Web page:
Seymour hosts sixth annual youth triathlon


Competing in the 11- to 14-year-old boys division of Saturday’s Boys & Girls Club of Seymour Youth Triathlon, Grant Smith said he wasn’t expecting to come in first place.

“I didn’t think I would do very good. I was cramping during the running section,” Smith said. “I just got off vacation a week ago, so I didn’t have enough time to get ready.”

Despite the challenges, Smith came through in the end, climbing from his previous two years when he earned third and then second place in his division.

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Samantha Jacobi, the 11- to 14-year old girls division winner, also was surprised by her win.

“It hurt, and I’m tired,” she said. “I just got back at 4 a.m. this morning from a two-week vacation.”

The ability to push through fatigue and sometimes pain is what triathlon organizer Kendra Zumhingst said she loves to see in the races.

“These kids have the hearts of racers,” Zumhingst said. “I always get tears in my eyes, even if I say I’m not going to. You can see they are just so excited to accomplish finishing this.”

Racers were divided into two categories — 6- to 10-year-olds and 11- to 14-year-olds.

Ages 6 to 10 where required to swim 100 yards, bike 2 miles and run a half-mile, while ages 11 to 14 swam 200 yards, biked 4 miles and ran 1 mile.

The event started and ended at Seymour High School.

The day began with swimming in the pool. Competitors then rode around nearby neighborhoods on their bikes before returning for the running leg of the race, finishing in front of Bulleit Stadium.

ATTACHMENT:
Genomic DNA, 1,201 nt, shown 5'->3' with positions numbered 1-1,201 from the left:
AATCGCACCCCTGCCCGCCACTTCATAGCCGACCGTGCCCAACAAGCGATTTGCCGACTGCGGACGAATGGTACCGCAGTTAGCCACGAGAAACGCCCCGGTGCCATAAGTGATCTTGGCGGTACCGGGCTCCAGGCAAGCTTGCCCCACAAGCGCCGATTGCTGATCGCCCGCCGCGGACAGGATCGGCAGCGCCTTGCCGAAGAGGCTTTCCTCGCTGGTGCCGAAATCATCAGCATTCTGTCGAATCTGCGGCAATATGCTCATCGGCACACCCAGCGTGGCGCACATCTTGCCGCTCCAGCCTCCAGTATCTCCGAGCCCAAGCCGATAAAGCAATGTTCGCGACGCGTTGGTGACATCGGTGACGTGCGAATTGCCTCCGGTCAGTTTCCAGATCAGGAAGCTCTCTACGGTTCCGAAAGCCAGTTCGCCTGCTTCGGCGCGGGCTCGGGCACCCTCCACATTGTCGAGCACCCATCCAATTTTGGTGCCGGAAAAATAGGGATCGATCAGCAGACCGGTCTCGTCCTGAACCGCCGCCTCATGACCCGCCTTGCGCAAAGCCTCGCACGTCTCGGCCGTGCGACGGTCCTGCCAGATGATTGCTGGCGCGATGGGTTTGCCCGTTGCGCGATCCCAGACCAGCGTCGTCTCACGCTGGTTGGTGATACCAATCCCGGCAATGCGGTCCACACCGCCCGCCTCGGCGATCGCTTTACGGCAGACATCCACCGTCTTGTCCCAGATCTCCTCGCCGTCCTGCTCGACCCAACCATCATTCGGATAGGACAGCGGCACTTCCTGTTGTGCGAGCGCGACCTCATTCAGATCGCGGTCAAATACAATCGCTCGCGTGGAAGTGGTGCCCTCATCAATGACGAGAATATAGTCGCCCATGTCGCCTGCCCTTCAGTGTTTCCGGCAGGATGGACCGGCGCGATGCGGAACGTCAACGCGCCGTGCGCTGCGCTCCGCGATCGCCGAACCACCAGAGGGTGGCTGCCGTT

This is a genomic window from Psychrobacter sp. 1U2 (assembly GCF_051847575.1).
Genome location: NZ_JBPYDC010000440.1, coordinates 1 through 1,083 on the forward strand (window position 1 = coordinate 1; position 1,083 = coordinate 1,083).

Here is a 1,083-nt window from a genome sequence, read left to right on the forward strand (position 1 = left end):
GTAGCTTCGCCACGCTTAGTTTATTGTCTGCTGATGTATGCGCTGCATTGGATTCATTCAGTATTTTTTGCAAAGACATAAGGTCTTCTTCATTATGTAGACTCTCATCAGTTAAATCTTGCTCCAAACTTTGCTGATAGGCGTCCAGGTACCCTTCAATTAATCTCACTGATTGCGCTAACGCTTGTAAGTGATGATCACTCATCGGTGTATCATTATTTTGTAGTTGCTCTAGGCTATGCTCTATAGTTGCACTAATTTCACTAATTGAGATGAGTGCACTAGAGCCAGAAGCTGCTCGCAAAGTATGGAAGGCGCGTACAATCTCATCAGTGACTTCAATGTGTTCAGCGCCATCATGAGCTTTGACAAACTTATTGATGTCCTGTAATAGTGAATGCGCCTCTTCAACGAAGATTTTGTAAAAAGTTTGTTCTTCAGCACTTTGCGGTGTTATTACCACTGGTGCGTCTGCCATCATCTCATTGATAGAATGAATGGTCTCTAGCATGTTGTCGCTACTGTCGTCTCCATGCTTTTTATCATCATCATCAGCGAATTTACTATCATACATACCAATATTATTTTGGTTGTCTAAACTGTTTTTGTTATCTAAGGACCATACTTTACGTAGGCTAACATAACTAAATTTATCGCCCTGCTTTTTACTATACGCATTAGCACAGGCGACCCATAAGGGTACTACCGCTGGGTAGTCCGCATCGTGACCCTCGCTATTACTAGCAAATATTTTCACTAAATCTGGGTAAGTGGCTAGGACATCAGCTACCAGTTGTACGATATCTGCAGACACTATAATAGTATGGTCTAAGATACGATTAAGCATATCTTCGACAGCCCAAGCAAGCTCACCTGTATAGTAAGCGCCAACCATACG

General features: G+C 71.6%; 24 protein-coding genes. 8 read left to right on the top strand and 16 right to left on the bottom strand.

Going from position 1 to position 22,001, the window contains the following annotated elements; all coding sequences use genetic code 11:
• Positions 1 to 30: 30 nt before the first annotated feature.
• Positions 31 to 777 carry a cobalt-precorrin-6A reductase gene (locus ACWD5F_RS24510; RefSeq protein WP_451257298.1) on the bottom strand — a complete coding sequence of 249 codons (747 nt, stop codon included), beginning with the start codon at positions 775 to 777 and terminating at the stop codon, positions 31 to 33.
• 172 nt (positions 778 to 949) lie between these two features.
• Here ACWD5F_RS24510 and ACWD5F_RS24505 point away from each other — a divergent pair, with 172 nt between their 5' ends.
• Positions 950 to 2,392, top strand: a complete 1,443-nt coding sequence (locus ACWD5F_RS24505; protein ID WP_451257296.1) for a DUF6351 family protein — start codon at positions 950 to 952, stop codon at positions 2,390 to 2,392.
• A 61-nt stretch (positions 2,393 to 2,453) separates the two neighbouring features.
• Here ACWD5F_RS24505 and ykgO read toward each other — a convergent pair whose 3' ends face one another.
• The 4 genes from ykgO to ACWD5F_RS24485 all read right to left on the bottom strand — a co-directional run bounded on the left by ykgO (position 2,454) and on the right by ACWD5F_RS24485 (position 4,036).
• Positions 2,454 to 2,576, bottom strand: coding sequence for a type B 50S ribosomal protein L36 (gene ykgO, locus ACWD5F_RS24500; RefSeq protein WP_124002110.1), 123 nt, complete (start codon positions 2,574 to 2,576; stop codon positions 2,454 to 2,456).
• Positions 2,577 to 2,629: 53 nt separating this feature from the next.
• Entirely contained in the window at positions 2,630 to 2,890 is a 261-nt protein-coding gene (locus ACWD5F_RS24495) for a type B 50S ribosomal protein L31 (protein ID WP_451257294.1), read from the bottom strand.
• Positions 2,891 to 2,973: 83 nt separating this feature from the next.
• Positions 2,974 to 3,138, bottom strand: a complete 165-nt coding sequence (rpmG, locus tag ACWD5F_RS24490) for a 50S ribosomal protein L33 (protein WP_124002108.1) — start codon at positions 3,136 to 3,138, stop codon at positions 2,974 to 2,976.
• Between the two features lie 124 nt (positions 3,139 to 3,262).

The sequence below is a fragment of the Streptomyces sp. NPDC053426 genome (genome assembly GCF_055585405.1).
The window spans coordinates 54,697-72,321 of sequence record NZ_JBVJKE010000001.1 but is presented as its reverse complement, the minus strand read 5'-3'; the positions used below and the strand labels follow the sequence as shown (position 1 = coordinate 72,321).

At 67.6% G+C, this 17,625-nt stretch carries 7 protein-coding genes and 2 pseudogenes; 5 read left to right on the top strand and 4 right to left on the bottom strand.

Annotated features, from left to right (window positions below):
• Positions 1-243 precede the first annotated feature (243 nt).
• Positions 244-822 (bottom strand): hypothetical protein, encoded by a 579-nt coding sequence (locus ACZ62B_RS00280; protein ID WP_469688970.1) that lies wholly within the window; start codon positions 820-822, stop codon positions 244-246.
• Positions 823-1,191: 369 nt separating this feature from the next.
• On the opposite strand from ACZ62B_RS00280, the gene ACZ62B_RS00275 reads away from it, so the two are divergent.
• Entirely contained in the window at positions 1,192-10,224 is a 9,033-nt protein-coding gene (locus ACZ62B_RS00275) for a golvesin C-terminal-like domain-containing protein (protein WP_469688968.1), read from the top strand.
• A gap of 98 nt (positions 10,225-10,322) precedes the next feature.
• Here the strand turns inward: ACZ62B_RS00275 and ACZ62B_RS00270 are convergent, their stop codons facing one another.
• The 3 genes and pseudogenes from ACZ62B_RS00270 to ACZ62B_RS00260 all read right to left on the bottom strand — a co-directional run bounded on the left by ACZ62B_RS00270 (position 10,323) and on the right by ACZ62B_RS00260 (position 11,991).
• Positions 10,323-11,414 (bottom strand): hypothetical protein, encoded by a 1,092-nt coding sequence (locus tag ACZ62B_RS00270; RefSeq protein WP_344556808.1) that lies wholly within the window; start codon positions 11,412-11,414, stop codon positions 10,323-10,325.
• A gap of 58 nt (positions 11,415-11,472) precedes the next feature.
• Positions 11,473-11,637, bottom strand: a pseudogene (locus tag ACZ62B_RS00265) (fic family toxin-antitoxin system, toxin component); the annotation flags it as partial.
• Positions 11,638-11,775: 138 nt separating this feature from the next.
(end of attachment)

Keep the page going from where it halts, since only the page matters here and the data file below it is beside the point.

While some of the competitors have moved above the 14-year-old age range, Zumhingst said she was pleasantly surprised with the increase in runners in the younger age range and hopes the race sees a continued increase in runners for the next few years.

This year saw 33 in the younger age group and nine in the older one.

One of the first-time runners was Bailey Swallows of Chandler, Arizona, who competed in the event with her brother, Tanner Swallows, while they were in town visiting their grandparents, Mark and Shirley Darlage.

“I thought I did good,” said Bailey, noting she enjoyed the swimming part the best.

Tanner has competed in the triathlon several times and came back again this time to compete in the 11- to 14-year-old group.

Another pair of participants took the plunge together.

“This is my first year. I’m trying it because my friend, Townsend, talked me into it,” Julia Hartung said of her friend, Townsend Chambers.

Zumhingst said one of the other things she appreciates about the triathlon is that it is open to all ability levels.

Special adaptations were made for swimmers too young to swim by themselves, allowing them to swim with flotation devices or life jackets, while those who were unsure or unable to ride a bike were allowed to use of training wheels. Helmets were required for all participants during the biking portion.

The organizers hosted two practice sessions on the Tuesday and Thursday prior to the triathlon to allow everyone to get a chance to prepare for the race.

Participants received a T-shirt, a medal and a snack at the finish line. The top boy and girl runner in each division also received a plaque.

Proceeds from the event benefit the Boys & Girls Club of Seymour.

Zumhingst said the volunteers and involvement of both the community and local businesses help her pull off the event each year.

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“These kids have the hearts of racers. I always get tears in my eyes, even if I say I’m not going to. You can see they are just so excited to accomplish finishing this.”

Boys & Girls Club of Seymour Youth Triathlon organizer Kendra Zumhingst on the competitors


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